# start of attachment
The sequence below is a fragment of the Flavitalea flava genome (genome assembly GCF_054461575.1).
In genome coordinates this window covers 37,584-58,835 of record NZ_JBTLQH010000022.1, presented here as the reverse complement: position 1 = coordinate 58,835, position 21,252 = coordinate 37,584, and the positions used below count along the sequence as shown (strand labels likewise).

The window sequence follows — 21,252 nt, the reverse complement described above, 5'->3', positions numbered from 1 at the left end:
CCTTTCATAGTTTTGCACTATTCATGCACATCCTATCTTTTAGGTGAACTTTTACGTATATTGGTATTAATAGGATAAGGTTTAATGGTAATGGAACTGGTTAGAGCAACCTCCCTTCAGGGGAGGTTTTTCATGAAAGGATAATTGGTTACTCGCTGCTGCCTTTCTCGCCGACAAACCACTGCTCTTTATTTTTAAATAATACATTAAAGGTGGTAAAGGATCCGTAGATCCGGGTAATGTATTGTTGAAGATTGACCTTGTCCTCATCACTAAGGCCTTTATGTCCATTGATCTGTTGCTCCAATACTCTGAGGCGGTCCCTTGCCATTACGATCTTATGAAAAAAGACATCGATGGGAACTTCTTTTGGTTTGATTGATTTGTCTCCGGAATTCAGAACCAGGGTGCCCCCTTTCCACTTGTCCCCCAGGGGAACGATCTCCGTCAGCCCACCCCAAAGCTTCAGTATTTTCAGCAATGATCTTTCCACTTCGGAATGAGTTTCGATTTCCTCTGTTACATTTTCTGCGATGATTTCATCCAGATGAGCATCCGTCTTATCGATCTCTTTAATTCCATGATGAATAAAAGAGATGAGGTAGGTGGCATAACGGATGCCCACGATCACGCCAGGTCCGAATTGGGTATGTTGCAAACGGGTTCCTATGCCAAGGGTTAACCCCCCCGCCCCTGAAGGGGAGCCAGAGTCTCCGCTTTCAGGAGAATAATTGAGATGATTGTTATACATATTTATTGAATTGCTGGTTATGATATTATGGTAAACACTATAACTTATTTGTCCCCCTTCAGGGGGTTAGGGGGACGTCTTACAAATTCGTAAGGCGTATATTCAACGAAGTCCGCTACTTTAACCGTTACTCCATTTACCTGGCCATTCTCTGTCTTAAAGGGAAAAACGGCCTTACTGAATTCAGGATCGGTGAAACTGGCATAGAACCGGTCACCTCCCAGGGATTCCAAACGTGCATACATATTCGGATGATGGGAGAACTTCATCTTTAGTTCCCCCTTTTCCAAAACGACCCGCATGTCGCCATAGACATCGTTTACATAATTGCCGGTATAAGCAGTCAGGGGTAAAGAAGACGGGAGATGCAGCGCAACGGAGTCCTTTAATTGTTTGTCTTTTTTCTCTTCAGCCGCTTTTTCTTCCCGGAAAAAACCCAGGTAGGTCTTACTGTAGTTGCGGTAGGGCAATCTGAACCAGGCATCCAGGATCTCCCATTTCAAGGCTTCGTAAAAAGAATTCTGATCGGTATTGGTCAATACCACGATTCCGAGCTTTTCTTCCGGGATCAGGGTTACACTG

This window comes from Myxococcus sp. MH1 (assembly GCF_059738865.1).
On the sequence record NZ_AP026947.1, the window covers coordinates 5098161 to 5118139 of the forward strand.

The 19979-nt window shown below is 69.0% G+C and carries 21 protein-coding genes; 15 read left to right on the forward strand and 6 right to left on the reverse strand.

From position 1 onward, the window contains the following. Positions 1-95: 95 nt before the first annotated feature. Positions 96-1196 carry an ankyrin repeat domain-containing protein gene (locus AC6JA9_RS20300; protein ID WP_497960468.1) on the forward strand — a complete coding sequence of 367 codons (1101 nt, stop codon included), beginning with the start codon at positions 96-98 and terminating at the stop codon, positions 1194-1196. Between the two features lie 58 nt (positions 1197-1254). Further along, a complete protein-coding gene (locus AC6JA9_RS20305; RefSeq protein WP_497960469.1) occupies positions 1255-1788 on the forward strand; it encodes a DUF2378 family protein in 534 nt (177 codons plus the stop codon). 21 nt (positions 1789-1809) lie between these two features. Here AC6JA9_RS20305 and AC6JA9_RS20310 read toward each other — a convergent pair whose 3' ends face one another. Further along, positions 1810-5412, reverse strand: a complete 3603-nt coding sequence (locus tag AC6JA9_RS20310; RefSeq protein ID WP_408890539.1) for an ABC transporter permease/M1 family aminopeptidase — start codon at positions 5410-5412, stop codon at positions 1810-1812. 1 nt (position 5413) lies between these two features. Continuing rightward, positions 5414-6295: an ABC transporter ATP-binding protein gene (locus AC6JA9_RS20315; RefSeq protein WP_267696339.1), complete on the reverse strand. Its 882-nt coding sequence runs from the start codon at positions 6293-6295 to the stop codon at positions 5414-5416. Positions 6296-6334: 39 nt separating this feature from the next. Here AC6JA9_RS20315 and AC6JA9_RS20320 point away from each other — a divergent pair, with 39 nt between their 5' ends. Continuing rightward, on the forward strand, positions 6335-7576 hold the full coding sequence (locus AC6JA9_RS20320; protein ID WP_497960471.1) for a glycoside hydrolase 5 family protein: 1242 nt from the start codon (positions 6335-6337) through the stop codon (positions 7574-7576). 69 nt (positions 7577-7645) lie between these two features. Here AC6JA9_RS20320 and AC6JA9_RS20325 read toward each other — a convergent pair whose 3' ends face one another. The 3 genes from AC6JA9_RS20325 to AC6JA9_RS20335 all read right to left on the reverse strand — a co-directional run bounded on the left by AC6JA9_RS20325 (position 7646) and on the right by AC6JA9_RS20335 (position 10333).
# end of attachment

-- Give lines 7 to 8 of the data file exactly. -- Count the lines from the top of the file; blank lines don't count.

The 19979-nt window shown below is 69.0% G+C and carries 21 protein-coding genes; 15 read left to right on the forward strand and 6 right to left on the reverse strand.

From position 1 onward, the window contains the following. Positions 1-95: 95 nt before the first annotated feature. Positions 96-1196 carry an ankyrin repeat domain-containing protein gene (locus AC6JA9_RS20300; protein ID WP_497960468.1) on the forward strand — a complete coding sequence of 367 codons (1101 nt, stop codon included), beginning with the start codon at positions 96-98 and terminating at the stop codon, positions 1194-1196. Between the two features lie 58 nt (positions 1197-1254). Further along, a complete protein-coding gene (locus AC6JA9_RS20305; RefSeq protein WP_497960469.1) occupies positions 1255-1788 on the forward strand; it encodes a DUF2378 family protein in 534 nt (177 codons plus the stop codon). 21 nt (positions 1789-1809) lie between these two features. Here AC6JA9_RS20305 and AC6JA9_RS20310 read toward each other — a convergent pair whose 3' ends face one another. Further along, positions 1810-5412, reverse strand: a complete 3603-nt coding sequence (locus tag AC6JA9_RS20310; RefSeq protein ID WP_408890539.1) for an ABC transporter permease/M1 family aminopeptidase — start codon at positions 5410-5412, stop codon at positions 1810-1812. 1 nt (position 5413) lies between these two features. Continuing rightward, positions 5414-6295: an ABC transporter ATP-binding protein gene (locus AC6JA9_RS20315; RefSeq protein WP_267696339.1), complete on the reverse strand. Its 882-nt coding sequence runs from the start codon at positions 6293-6295 to the stop codon at positions 5414-5416. Positions 6296-6334: 39 nt separating this feature from the next. Here AC6JA9_RS20315 and AC6JA9_RS20320 point away from each other — a divergent pair, with 39 nt between their 5' ends. Continuing rightward, on the forward strand, positions 6335-7576 hold the full coding sequence (locus AC6JA9_RS20320; protein ID WP_497960471.1) for a glycoside hydrolase 5 family protein: 1242 nt from the start codon (positions 6335-6337) through the stop codon (positions 7574-7576). 69 nt (positions 7577-7645) lie between these two features. Here AC6JA9_RS20320 and AC6JA9_RS20325 read toward each other — a convergent pair whose 3' ends face one another. The 3 genes from AC6JA9_RS20325 to AC6JA9_RS20335 all read right to left on the reverse strand — a co-directional run bounded on the left by AC6JA9_RS20325 (position 7646) and on the right by AC6JA9_RS20335 (position 10333).